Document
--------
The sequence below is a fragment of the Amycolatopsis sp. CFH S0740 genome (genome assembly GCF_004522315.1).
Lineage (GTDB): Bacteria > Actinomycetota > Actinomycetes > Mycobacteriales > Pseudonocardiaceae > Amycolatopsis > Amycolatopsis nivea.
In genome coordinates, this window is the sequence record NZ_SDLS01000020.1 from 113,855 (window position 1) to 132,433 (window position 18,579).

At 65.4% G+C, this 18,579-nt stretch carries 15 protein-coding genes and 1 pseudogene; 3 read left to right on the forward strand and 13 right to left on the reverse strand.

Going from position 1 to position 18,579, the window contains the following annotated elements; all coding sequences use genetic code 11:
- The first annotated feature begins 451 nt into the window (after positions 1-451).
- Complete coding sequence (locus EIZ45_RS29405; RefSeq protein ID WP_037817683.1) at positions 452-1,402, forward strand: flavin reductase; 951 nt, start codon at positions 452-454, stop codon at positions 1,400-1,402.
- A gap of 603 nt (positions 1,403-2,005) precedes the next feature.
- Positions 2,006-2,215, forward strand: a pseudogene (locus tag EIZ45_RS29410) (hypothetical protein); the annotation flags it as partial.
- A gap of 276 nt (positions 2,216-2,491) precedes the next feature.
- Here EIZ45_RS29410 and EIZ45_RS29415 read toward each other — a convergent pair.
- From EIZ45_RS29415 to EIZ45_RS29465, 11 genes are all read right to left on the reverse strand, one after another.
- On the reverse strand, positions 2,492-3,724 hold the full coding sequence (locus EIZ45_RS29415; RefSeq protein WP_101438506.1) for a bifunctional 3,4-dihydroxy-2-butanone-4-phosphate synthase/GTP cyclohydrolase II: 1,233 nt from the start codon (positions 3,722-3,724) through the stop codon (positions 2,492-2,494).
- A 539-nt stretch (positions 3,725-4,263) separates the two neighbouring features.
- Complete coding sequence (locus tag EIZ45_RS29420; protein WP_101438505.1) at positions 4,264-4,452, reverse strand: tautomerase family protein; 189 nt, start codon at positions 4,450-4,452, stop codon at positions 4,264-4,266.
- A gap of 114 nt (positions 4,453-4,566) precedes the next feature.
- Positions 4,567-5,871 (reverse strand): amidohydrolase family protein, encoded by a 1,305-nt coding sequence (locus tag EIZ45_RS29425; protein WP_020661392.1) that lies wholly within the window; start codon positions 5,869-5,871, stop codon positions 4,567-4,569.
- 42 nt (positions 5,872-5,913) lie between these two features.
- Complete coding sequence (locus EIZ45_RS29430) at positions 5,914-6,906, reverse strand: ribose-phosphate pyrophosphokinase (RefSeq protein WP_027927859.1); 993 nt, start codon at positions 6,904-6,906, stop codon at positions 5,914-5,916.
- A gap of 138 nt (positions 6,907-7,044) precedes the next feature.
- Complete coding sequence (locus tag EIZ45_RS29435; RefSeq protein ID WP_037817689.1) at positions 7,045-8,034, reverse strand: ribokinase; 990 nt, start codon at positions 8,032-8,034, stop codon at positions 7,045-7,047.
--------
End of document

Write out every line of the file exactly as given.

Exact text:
The sequence below is a fragment of the Amycolatopsis sp. CFH S0740 genome (genome assembly GCF_004522315.1).
Lineage (GTDB): Bacteria > Actinomycetota > Actinomycetes > Mycobacteriales > Pseudonocardiaceae > Amycolatopsis > Amycolatopsis nivea.
In genome coordinates, this window is the sequence record NZ_SDLS01000020.1 from 113,855 (window position 1) to 132,433 (window position 18,579).

At 65.4% G+C, this 18,579-nt stretch carries 15 protein-coding genes and 1 pseudogene; 3 read left to right on the forward strand and 13 right to left on the reverse strand.

Going from position 1 to position 18,579, the window contains the following annotated elements; all coding sequences use genetic code 11:
- The first annotated feature begins 451 nt into the window (after positions 1-451).
- Complete coding sequence (locus EIZ45_RS29405; RefSeq protein ID WP_037817683.1) at positions 452-1,402, forward strand: flavin reductase; 951 nt, start codon at positions 452-454, stop codon at positions 1,400-1,402.
- A gap of 603 nt (positions 1,403-2,005) precedes the next feature.
- Positions 2,006-2,215, forward strand: a pseudogene (locus tag EIZ45_RS29410) (hypothetical protein); the annotation flags it as partial.
- A gap of 276 nt (positions 2,216-2,491) precedes the next feature.
- Here EIZ45_RS29410 and EIZ45_RS29415 read toward each other — a convergent pair.
- From EIZ45_RS29415 to EIZ45_RS29465, 11 genes are all read right to left on the reverse strand, one after another.
- On the reverse strand, positions 2,492-3,724 hold the full coding sequence (locus EIZ45_RS29415; RefSeq protein WP_101438506.1) for a bifunctional 3,4-dihydroxy-2-butanone-4-phosphate synthase/GTP cyclohydrolase II: 1,233 nt from the start codon (positions 3,722-3,724) through the stop codon (positions 2,492-2,494).
- A 539-nt stretch (positions 3,725-4,263) separates the two neighbouring features.
- Complete coding sequence (locus tag EIZ45_RS29420; protein WP_101438505.1) at positions 4,264-4,452, reverse strand: tautomerase family protein; 189 nt, start codon at positions 4,450-4,452, stop codon at positions 4,264-4,266.
- A gap of 114 nt (positions 4,453-4,566) precedes the next feature.
- Positions 4,567-5,871 (reverse strand): amidohydrolase family protein, encoded by a 1,305-nt coding sequence (locus tag EIZ45_RS29425; protein WP_020661392.1) that lies wholly within the window; start codon positions 5,869-5,871, stop codon positions 4,567-4,569.
- 42 nt (positions 5,872-5,913) lie between these two features.
- Complete coding sequence (locus EIZ45_RS29430) at positions 5,914-6,906, reverse strand: ribose-phosphate pyrophosphokinase (RefSeq protein WP_027927859.1); 993 nt, start codon at positions 6,904-6,906, stop codon at positions 5,914-5,916.
- A gap of 138 nt (positions 6,907-7,044) precedes the next feature.
- Complete coding sequence (locus tag EIZ45_RS29435; RefSeq protein ID WP_037817689.1) at positions 7,045-8,034, reverse strand: ribokinase; 990 nt, start codon at positions 8,032-8,034, stop codon at positions 7,045-7,047.